A slow, dragging day where I did nothing I was meant to but really couldn’t bring myself to care.
I did however, try to call my mother, which didn’t go well. She was busy so we scheduled it for tomorrow instead.
However, that did help me come up with a subject for today’s post. A little flashback into our relationship. Now I know a lot of people have love/hate relationships with their parents, and all things considered I was probably a lot better off than most people. That said, it doesn’t change that we very rarely agreed on anything. Especially when it came to expressing one’s self through physical means.
Growing up, there was one thing my mother and I both mutually adored and abhorred.
The bi-annual get the girl some new Clothes Shopping Day.
On the one hand, my mother worked 3 jobs in order to give us a nice home and all the things we might want. She was out before we went to school and not home till after 9 each night. This one Saturday every 4-6 months was the one day she actually got to spend some quality time with her only daughter. And it was the only day I could guarantee my mother’s complete focused attention.
On the other hand, it meant we actually had to buy clothes that I would be expected to wear…
Now, here’s the thing. I actually LIKED clothes shopping. And my mother? She LOVED clothes shopping. The problem was, we both liked buying clothes that I would WEAR. And the two of us have very…conflicting opinions on fashion.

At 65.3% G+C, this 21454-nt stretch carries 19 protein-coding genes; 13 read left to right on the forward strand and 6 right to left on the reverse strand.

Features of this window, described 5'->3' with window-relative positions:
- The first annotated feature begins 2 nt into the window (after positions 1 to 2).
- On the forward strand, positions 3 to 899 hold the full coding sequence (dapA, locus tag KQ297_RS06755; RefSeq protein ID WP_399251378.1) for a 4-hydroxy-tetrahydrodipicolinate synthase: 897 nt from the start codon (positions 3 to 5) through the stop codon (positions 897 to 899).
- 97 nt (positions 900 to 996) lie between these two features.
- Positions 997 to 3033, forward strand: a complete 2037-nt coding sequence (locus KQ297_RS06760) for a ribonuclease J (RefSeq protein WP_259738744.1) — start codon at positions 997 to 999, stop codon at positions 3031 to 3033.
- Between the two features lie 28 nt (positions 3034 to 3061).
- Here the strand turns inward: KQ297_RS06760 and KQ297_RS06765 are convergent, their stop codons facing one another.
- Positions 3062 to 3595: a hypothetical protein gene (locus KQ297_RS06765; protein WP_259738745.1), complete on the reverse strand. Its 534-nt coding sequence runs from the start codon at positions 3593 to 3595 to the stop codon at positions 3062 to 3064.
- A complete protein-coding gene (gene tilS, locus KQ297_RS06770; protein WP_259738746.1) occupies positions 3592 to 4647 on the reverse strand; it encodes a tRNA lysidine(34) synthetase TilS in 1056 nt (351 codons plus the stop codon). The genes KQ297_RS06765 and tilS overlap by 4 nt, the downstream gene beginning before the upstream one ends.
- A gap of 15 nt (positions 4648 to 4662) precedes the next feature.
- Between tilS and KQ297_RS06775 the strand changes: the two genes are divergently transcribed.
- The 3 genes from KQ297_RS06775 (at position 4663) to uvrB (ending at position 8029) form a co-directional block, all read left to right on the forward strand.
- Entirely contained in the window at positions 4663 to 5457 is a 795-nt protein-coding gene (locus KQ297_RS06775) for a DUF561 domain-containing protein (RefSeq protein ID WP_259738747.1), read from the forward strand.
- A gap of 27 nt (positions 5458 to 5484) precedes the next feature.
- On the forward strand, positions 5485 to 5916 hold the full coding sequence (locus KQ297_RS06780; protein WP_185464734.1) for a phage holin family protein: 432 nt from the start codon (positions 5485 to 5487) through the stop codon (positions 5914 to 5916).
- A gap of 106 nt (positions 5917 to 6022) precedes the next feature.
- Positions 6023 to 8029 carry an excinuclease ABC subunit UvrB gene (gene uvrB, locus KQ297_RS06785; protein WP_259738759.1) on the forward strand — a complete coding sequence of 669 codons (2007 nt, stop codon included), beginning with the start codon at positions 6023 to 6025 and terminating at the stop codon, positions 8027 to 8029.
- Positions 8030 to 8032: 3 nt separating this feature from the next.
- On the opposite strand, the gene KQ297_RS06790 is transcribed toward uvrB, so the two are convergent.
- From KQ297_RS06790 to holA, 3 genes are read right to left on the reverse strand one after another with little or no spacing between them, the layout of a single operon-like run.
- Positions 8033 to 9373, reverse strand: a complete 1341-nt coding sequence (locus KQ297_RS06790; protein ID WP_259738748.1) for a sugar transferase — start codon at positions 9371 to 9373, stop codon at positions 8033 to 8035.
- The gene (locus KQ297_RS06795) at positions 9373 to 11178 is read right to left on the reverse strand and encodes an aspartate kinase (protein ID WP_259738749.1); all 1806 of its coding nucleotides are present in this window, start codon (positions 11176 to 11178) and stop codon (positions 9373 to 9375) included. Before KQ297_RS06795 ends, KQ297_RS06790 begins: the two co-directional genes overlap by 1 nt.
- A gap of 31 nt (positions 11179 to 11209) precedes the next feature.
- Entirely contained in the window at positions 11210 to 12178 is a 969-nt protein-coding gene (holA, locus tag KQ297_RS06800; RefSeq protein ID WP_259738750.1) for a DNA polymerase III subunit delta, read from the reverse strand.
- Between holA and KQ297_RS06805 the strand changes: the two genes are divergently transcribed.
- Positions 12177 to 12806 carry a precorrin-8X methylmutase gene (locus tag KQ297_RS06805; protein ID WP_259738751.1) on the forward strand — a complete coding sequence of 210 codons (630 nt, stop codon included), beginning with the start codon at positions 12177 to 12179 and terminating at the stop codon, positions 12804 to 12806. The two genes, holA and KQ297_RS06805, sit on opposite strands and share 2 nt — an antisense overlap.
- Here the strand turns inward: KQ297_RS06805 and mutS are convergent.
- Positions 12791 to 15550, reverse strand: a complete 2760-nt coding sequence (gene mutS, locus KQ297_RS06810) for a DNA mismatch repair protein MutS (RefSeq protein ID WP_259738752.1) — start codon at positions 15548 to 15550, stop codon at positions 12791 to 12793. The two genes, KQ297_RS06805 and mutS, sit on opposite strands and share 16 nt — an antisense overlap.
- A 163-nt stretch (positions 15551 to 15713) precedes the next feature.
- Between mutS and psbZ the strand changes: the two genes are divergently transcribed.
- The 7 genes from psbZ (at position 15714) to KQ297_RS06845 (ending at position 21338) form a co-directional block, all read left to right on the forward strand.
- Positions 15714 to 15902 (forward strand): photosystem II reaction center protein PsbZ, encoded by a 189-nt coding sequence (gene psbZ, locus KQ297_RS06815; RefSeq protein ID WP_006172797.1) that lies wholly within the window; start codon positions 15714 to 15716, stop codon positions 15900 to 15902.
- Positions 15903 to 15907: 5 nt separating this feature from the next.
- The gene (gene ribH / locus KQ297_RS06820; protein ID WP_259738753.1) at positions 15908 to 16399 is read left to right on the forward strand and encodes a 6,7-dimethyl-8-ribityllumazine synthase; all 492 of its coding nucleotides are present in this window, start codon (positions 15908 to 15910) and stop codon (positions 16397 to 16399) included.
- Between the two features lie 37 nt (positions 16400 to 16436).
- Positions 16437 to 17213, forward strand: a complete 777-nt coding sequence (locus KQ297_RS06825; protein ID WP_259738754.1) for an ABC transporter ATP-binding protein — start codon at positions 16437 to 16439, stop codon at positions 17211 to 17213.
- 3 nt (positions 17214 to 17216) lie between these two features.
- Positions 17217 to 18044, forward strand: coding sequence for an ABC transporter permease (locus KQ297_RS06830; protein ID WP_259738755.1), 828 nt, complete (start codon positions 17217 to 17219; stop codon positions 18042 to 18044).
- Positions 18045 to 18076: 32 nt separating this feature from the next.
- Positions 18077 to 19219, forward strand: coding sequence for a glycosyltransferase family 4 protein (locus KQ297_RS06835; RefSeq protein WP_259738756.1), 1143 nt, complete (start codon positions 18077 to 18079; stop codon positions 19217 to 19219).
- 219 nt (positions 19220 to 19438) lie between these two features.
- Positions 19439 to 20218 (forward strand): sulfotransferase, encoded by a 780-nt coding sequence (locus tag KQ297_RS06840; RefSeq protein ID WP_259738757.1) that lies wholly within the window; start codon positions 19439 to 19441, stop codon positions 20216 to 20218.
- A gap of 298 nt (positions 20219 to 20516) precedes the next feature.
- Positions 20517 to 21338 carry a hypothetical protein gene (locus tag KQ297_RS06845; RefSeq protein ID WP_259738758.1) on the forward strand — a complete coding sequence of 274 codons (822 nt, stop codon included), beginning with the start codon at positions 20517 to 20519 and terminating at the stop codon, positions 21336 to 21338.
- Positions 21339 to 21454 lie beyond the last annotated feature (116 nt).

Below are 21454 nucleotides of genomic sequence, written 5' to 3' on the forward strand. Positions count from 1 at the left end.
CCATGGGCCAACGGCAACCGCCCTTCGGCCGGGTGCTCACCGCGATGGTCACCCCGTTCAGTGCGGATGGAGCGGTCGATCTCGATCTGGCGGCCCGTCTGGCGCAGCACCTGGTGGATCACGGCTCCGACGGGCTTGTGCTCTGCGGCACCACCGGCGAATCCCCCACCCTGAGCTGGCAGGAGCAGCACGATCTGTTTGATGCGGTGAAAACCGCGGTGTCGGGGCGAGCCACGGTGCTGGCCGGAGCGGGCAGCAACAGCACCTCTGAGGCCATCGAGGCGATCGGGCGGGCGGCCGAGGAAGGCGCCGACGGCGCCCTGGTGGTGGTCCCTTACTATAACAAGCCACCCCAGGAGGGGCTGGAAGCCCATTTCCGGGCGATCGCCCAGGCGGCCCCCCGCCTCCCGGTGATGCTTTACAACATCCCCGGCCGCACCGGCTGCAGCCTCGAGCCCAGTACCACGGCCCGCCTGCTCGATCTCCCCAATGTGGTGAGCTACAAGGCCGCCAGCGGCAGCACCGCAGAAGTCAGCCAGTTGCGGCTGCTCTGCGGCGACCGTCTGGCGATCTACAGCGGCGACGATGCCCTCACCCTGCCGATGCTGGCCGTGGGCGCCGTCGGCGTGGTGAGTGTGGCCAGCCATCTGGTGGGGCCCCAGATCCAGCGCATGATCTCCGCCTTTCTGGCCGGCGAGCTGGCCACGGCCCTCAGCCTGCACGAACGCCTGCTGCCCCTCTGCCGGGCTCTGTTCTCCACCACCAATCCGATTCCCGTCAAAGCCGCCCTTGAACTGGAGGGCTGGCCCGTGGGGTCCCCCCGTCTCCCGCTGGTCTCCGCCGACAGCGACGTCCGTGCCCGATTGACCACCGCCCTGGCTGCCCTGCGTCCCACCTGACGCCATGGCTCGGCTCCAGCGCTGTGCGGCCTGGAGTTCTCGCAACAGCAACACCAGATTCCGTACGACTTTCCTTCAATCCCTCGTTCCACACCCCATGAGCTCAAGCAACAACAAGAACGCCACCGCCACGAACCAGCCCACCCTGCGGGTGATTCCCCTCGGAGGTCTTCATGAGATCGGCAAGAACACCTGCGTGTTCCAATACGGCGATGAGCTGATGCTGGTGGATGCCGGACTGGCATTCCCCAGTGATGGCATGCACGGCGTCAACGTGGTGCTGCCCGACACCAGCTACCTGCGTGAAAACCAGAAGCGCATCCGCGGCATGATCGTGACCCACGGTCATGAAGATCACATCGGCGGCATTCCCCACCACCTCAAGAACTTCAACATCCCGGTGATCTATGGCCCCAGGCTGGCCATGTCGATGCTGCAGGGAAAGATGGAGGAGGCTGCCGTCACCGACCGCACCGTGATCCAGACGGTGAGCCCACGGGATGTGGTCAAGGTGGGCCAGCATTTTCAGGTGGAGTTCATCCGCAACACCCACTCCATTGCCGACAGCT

Even when I was just an itty bitty brat running wild in the streets, I had a quirky sense of style. I loved clashing colours and weird mashing patterns. My mother tolerated this when I was little on the grounds that I would come home wearing half the local park most days, and it was better than letting me ruin my ‘good clothes’. Of course, once I’d reached school age, my mother pretty much took charge of what I wore every day, and never quite managed to give it up until mid teens.
An example? One day my mother bought this beautiful button down shirt-dress in spring green linen. She no doubt pictured her adorable daughter wearing this charming and quaint dress, possibly with her long hair done up properly for once in its ponytailed life.
My twelve year old self saw this dress and loved it. But not as a dress – no. I took one look at this giant shirt and thought ‘that is gonna make an awesome jacket.’
A floor length sleeveless jacket. The kind of thing pirates and adventurers wore in cartoons and movies. I could run around the streets in a proper full length coat and look as awesome as I felt.
Needless to say, the first time I tried to wear said dress as a jacket, my mother had a coronary, and told me I wasn’t allowed to leave the house wearing that (and yes, the bold is necessary). I was actually okay with this, because as much as I wanted to run around the streets, this particular day was dedicated to the cartoon network marathon airing that Saturday. Apparently, ‘leaving the house’ was a euphanism for ‘anywhere’, and I was marched upstairs to change.
Why did I surrender? Because during my childhood and teen years, I had a mantra that got me through the day. Anything for an easy life.